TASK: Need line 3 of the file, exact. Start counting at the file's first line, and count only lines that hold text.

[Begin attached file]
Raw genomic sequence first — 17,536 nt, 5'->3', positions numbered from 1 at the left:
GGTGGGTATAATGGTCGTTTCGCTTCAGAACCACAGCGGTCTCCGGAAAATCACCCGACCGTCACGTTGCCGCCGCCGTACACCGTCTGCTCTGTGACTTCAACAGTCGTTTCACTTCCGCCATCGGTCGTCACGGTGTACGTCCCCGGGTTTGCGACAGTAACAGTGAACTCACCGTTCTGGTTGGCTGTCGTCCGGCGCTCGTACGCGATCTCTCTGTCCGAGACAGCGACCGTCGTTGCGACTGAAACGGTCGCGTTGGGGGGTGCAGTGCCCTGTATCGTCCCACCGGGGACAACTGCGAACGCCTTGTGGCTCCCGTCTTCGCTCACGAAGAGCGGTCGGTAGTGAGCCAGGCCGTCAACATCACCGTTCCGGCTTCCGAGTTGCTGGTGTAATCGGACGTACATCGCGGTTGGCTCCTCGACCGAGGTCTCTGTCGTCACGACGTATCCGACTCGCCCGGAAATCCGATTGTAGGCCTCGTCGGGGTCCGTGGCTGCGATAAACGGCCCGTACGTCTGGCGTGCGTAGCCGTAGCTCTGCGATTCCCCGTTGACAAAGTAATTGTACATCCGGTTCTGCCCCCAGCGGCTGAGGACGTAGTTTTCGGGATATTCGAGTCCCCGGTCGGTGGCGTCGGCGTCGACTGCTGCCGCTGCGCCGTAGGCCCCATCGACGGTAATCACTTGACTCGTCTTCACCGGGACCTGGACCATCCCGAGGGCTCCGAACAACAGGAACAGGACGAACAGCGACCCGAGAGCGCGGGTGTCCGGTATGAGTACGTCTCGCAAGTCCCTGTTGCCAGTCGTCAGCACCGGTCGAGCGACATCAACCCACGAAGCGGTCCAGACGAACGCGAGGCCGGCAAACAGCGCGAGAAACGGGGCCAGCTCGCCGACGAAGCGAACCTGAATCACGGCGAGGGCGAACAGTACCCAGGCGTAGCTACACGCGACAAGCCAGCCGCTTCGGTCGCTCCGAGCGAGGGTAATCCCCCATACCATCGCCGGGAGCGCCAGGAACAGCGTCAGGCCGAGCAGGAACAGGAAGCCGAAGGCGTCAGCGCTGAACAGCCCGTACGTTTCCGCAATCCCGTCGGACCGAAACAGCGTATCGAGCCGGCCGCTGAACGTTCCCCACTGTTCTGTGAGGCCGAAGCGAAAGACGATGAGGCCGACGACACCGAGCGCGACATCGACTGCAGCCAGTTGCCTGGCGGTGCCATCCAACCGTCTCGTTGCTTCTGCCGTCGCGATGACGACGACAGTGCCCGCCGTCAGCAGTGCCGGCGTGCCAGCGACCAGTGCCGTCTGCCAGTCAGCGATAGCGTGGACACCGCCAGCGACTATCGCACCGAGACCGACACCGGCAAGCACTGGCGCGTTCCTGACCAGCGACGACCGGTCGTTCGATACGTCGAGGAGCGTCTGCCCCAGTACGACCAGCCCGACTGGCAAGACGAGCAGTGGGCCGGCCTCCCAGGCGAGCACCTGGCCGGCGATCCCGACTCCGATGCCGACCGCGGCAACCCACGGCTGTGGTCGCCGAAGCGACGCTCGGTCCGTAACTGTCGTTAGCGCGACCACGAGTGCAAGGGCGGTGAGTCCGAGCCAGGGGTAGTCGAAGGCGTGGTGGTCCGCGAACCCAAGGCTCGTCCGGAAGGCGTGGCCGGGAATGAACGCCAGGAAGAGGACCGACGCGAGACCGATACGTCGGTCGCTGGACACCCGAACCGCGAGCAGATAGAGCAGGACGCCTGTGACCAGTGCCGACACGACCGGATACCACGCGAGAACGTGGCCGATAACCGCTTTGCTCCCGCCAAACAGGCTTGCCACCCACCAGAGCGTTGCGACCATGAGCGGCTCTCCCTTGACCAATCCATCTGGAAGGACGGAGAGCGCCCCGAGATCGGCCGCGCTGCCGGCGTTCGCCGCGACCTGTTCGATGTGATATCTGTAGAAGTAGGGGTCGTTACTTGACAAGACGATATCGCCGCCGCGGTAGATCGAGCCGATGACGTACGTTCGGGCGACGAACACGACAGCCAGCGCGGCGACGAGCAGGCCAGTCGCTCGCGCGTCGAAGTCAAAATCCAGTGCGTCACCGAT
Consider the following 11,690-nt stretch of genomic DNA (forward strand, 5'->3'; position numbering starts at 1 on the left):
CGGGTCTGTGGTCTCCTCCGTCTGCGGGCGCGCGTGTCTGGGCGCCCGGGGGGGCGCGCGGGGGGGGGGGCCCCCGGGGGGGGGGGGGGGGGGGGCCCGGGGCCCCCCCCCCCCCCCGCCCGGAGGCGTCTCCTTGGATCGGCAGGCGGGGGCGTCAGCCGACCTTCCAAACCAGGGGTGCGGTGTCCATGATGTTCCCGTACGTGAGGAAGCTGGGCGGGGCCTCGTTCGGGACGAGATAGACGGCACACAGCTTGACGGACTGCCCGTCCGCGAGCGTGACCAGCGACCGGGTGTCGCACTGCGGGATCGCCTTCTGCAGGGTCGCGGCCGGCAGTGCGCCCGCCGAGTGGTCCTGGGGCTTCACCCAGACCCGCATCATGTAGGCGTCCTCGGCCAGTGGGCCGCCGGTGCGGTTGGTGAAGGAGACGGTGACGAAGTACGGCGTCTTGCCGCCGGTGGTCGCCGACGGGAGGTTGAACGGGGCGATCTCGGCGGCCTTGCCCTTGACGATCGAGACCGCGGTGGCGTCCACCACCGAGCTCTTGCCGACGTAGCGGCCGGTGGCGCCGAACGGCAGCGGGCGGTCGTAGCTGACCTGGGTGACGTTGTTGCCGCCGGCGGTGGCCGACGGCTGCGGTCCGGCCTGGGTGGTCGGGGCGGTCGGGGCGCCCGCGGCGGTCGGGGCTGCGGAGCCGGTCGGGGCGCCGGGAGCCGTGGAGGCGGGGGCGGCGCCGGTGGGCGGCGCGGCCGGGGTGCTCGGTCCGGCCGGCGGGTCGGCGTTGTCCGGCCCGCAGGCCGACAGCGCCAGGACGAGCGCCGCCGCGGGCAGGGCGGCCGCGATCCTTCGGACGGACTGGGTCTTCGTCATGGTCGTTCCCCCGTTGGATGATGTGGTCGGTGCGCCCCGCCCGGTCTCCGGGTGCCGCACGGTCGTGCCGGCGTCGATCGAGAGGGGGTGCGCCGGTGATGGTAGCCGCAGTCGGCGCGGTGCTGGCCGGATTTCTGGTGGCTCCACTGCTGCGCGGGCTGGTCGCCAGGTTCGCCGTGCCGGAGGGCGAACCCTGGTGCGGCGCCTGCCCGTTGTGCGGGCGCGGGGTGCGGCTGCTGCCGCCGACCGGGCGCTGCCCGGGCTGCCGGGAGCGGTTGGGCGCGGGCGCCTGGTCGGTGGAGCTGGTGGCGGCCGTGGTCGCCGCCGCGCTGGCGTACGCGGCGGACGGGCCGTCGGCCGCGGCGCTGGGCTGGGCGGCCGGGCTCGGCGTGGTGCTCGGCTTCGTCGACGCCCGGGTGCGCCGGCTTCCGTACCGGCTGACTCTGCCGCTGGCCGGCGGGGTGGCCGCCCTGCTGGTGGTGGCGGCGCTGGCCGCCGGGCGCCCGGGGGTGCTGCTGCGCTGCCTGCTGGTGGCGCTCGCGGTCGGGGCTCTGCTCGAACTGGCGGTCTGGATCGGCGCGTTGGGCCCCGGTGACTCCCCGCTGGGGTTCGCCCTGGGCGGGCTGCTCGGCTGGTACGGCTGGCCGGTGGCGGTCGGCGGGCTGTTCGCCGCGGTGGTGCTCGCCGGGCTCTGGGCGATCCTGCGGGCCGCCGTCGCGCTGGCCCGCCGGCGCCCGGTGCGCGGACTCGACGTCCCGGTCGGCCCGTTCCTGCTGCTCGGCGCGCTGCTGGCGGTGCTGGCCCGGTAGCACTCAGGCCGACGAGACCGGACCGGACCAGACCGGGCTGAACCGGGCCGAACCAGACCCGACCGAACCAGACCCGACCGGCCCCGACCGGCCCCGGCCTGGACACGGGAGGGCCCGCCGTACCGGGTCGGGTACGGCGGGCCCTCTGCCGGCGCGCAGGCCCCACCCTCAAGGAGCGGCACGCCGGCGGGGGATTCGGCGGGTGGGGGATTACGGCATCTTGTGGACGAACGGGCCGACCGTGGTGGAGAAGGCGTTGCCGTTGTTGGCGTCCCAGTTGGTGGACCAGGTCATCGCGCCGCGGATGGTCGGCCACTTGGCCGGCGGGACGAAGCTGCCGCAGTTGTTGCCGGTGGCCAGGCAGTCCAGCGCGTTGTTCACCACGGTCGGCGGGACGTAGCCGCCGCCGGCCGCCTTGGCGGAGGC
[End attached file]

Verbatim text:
Consider the following 11,690-nt stretch of genomic DNA (forward strand, 5'->3'; position numbering starts at 1 on the left):